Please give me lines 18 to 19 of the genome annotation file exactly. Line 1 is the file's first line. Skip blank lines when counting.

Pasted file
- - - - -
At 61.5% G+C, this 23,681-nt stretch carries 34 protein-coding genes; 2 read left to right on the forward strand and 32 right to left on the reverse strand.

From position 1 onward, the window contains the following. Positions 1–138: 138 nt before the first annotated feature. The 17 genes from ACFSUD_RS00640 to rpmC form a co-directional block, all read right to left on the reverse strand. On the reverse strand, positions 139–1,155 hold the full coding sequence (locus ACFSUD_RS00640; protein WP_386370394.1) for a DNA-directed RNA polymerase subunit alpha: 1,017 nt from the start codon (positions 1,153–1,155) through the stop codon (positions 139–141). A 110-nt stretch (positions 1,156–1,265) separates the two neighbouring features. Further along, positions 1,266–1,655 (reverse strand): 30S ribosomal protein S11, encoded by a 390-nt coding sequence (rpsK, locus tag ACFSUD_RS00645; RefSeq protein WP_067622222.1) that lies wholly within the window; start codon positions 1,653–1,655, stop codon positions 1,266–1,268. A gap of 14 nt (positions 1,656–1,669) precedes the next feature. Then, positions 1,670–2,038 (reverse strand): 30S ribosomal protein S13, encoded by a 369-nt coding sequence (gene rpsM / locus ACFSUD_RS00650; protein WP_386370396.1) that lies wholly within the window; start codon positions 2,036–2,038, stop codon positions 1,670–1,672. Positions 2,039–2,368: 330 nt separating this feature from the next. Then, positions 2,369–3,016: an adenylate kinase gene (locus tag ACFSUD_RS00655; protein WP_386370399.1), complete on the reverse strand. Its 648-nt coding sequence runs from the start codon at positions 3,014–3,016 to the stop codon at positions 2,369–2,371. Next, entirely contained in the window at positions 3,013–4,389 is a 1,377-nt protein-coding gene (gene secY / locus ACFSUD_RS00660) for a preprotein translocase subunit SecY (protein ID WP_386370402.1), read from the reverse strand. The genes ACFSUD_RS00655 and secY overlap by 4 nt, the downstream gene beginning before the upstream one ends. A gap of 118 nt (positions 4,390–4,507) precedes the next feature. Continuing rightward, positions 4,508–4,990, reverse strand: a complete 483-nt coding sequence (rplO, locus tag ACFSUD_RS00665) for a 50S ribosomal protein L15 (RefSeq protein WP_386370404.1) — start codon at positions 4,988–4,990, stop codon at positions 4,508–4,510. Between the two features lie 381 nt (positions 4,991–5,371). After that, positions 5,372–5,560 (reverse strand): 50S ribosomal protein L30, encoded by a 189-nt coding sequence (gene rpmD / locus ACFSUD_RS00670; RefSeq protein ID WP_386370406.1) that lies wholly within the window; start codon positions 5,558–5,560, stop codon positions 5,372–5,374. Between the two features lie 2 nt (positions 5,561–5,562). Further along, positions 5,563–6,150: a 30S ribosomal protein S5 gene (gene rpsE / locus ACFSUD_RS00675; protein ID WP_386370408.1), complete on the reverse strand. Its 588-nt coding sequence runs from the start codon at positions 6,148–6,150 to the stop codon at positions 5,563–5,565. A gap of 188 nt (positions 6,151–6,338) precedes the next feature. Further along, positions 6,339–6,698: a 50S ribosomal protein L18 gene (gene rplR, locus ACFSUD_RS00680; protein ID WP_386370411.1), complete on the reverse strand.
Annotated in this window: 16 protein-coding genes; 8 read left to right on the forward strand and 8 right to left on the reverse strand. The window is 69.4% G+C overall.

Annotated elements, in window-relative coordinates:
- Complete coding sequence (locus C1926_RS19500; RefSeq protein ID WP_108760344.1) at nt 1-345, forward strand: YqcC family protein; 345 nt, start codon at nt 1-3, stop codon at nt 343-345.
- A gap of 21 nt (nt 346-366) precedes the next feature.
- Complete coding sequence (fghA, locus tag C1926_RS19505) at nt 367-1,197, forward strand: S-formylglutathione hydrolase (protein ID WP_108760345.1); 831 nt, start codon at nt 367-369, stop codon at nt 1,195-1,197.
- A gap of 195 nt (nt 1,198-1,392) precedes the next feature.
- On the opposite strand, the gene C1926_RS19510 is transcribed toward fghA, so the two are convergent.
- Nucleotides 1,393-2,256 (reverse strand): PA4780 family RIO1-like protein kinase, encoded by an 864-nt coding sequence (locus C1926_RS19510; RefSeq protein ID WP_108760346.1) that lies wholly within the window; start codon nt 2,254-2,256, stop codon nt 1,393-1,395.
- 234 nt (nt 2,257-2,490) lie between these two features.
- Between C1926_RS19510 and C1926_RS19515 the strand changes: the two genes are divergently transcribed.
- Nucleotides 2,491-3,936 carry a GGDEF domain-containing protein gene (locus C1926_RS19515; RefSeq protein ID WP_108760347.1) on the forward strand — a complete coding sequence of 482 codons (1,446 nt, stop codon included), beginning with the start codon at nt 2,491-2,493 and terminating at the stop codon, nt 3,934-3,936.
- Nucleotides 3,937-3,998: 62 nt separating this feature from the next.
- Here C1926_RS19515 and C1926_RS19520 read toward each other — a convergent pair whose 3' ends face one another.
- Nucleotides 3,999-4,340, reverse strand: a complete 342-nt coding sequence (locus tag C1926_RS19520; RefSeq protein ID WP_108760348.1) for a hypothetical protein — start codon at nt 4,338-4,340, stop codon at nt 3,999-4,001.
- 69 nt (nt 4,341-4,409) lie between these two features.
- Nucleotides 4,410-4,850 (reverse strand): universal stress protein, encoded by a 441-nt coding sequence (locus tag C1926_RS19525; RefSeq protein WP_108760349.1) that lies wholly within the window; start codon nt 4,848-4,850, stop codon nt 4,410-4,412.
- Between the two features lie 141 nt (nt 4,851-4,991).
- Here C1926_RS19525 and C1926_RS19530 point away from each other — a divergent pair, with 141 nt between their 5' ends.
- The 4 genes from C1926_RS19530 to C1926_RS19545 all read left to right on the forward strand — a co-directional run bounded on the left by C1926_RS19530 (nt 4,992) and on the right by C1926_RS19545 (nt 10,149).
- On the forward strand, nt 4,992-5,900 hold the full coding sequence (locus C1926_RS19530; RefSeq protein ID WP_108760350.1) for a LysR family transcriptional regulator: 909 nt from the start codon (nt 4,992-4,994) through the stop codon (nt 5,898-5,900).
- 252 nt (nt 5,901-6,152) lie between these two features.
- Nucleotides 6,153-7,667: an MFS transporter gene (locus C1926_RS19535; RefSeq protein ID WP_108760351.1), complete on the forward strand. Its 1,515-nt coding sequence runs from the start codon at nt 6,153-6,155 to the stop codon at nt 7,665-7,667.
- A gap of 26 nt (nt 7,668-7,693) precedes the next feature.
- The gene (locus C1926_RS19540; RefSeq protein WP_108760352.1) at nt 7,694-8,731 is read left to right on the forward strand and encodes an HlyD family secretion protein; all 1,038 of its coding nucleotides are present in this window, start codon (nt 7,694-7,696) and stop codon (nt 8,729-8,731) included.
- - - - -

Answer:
- Nucleotides 4,410-4,850 (reverse strand): universal stress protein, encoded by a 441-nt coding sequence (locus tag C1926_RS19525; RefSeq protein WP_108760349.1) that lies wholly within the window; start codon nt 4,848-4,850, stop codon nt 4,410-4,412.
- Between the two features lie 141 nt (nt 4,851-4,991).